Thursday, February 29, 2024

How China tames dissent on the Internet

Chinese authorities leaders, diffused masters of propaganda, seem to have discovered a Sun Tzu formula for taming dissent on the Internet: The satisfactory method might not be to confront critics directly but to lull or distract them with a tide of correct news.

This interesting argument is recommended through an American Political Science Review article titled “How the Chinese Government Fabricates Social Media Posts for Strategic Distraction, not Engaged Argument.” Complex information helps an easy thesis about lifestyles in the Internet age: Arguing the records regularly doesn’t paintings; often, confrontation makes human beings withstand tougher.

The study analyzes China; however, its implications apply to America during the age of Donald Trump. As I referred to in a column in August, Trump’s supporters are often impervious to truth-primarily based arguments. Trump’s base has stayed dependable because of his inauguration, despite his loss of legislative achievements and his impulsive, arguably unethical moves. Why is this so? Read on.

The Chinese case examines the same problem Ogilvy Public Relations govt-became-behavioral scientist Christopher Graves explored. He summed up the constraints of factual argument in an October 2016 article in Harvard Business Review, “When Saying Something Nice Is the Only Way to Change Someone’s Mind.” That’s a lesson Trump critics haven’t discovered. Trump makes inflammatory statements, opponents howl in outrage, and his middle supporters applaud. The deadlock is maintained.

Let’s get again to China. That country provides an Internet puzzle that became tested through Gary King of Harvard University, Jennifer Pan of Stanford University, and Margaret Roberts of California at San Diego. (Their paintings became highlighted for me using Eileen Donahoe of Stanford.) The paradox is that China probably has the world’s most prolific social media hobby. However, its authoritarian government additionally fears opposition. So, how does Beijing preserve control?

The three American researchers desired to test the widely held concept that the Chinese authorities mobilize a military of more than one million Internet commentators to fight criticism of the regime. This supposed cadre of idea police is regularly defined as “Fifty Cents” because analysts believe they have been paid a small amount for every publisher that recommended the party line and rebutted foreign critics.

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To check how the device labored, the researchers studied a cache of 43,797 Fifty Cent posts leaked in 2014 from the Internet Propaganda Office of Zhanggong District in Jiangxi province in southeast China. Nearly all had been from folks who labored at authorities corporations (and there has been no proof they were paid whatever, let alone 50 cents a put up). Their missives spiked sharply on anniversaries of protests and other days when there might be public dissent, making clear they were well-prepared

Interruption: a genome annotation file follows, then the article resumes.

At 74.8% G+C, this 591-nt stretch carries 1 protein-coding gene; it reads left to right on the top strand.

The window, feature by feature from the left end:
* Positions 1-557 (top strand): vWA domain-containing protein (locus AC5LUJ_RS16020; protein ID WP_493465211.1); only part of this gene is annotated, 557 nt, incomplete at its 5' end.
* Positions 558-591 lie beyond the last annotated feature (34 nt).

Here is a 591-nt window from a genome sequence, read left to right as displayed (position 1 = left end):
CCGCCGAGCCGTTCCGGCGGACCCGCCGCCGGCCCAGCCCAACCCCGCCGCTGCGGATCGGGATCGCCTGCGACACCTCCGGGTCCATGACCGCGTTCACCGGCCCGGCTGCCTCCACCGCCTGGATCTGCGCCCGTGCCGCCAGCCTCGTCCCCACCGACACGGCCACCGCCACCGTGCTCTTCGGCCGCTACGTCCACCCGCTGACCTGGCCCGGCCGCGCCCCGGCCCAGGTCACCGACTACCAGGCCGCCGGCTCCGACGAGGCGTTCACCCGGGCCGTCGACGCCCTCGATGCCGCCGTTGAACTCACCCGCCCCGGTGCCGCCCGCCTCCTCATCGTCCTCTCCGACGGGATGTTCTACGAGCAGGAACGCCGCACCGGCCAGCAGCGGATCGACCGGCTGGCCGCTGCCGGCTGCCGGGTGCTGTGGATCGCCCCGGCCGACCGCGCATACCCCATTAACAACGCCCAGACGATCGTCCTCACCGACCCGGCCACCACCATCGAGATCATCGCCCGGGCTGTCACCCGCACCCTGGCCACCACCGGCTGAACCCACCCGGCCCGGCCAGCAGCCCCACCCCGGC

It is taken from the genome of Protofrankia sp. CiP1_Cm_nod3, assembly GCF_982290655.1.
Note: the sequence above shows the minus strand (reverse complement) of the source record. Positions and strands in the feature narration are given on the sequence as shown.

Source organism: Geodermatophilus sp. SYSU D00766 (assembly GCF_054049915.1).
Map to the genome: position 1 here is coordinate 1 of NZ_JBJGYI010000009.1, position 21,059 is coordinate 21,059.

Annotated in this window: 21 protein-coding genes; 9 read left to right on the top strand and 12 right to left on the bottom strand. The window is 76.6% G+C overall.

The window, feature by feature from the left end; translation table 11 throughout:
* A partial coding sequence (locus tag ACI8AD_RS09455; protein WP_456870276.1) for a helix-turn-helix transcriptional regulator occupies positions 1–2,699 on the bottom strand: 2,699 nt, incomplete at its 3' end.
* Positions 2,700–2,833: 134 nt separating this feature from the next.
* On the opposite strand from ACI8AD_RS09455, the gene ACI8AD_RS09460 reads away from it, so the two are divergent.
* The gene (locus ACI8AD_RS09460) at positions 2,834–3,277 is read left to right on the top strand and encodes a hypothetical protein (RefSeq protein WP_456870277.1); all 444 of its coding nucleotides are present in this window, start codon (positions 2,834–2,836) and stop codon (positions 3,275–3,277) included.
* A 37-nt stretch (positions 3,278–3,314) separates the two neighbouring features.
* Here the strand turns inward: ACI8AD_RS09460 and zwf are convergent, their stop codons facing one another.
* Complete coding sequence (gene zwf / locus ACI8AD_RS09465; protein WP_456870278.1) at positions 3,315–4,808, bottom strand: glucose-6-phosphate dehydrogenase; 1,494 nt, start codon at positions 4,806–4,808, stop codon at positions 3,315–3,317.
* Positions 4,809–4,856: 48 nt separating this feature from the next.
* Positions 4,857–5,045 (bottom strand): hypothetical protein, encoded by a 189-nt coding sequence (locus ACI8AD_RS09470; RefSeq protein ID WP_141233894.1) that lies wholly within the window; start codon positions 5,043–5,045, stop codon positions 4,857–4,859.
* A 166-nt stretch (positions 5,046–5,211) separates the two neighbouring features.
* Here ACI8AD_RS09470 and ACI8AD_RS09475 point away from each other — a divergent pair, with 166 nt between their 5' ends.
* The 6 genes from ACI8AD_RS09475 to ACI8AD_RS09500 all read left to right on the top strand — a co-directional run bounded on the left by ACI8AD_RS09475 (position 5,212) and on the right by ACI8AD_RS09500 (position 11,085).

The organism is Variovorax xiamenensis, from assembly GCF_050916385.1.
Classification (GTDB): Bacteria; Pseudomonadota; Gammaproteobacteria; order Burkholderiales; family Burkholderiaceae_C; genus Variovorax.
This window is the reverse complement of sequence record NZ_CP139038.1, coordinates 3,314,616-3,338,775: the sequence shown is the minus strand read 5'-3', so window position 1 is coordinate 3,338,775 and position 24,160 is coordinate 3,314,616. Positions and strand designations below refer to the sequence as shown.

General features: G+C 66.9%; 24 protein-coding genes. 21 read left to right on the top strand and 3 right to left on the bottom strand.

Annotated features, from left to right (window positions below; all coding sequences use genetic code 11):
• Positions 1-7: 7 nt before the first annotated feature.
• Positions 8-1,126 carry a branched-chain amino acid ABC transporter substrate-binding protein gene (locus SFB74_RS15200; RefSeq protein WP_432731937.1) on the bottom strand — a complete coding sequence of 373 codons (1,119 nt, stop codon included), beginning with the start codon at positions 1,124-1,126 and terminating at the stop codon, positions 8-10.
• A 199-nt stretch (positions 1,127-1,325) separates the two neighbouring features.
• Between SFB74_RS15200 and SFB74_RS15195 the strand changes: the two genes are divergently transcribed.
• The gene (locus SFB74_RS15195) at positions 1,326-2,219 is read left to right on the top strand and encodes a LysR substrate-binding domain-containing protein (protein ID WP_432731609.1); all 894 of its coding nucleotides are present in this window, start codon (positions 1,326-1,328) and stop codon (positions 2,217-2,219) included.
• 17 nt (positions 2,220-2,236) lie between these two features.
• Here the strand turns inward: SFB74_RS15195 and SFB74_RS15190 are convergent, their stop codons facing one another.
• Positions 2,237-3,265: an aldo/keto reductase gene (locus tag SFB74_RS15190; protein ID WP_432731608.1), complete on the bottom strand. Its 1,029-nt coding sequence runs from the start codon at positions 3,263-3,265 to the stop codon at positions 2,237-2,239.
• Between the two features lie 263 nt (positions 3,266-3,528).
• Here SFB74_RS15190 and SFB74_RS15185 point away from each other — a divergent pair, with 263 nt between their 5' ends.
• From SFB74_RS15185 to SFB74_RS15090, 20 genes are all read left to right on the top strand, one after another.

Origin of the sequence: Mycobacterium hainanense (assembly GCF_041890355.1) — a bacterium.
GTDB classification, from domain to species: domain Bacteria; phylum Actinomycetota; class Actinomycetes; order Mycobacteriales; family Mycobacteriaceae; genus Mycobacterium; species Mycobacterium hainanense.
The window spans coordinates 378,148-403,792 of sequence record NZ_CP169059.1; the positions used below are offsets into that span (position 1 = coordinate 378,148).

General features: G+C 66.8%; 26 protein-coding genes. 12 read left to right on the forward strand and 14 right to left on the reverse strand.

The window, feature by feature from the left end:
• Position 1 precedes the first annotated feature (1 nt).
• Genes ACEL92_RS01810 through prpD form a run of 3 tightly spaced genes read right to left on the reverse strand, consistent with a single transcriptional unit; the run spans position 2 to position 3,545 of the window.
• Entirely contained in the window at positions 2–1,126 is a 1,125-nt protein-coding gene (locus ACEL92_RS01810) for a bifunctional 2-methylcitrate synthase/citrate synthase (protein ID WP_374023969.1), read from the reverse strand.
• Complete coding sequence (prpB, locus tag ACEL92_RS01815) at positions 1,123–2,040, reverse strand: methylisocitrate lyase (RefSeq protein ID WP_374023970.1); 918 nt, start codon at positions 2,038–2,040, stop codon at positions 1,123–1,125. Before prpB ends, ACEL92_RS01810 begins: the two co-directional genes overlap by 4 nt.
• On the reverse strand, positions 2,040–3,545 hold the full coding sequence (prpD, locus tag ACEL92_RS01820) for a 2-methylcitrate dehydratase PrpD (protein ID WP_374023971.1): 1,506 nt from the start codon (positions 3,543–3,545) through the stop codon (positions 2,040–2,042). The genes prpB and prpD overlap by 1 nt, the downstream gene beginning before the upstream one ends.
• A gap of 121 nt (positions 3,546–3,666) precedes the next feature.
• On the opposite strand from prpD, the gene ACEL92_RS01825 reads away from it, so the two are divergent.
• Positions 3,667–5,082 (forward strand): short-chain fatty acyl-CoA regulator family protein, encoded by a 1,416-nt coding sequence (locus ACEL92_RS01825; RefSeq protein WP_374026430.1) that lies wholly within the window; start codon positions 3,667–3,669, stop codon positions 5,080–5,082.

The Marvel turned into that the posts weren’t argumentative. Instead, they had been bland birthday party pabulum. About 80 percent of the seats were “cheerleading” about authority sports, 14 percent have been non-argumentative rewards or tips, and almost none have been outright assaults. Other Internet samples yielded similar findings.

The Chinese precept concluded that American researchers “do not interact on controversial problems.” Only when there was a risk of collective motion would the government intrude at once. It became as though the birthday celebration propagandists have been adapting the famous warning of Sun Tzu, the revered 6th-century B.C. Strategist: “The ideal art of warfare is to subdue the enemy without combating.”

The researchers supplied a concluding notion that’s relevant in this period, while statistics operations have emerged as a site of covert action (as verified via the Russian authorities’ hacking of the 2016 election) in addition to home manipulation: “Letting a controversy die, or changing the challenge, generally works tons better than selecting an issue and getting someone’s returned up.”

What happens when we ignore this principle and assault our political adversaries head-on? The 2016 election and its aftermath can be an object lesson. Evidence of wrongdoing may also seem overwhelming if it confirms your pre-existing ideas, but not if it was demanding situations with those middle biases. Graves noted this “backfire effect,” as journalist David McRaney explained in a 2011 essay: “When your private convictions are challenged via contradictory evidence, your ideas get stronger.”

The lesson of this social science studies? If a political narrative is frequently repeated sufficiently, sponsored by using a refrain of cheerleaders, it’s tough to dispute immediately. Quiet persuasion may be more powerful than shouting; the sluggish accretion of data may also have a greater effect than a barrage. To quote Sun Tzu once more: “The rule is, now, not to besiege walled towns if it may in all likelihood be averted.”

William J. McGoldrick
William J. McGoldrick
Passionate beer maven. Social media advocate. Hipster-friendly music scholar. Thinker. Garnered an industry award while merchandising cannibalism in Gainesville, FL. Have some experience importing human hair in Minneapolis, MN. Won several awards for consulting about race cars in the government sector. Crossed the country developing strategies for clip-on ties in Washington, DC. Spent a weekend implementing Virgin Mary figurines in West Palm Beach, FL. Had moderate success promoting Elvis Presley in Ocean City, NJ.

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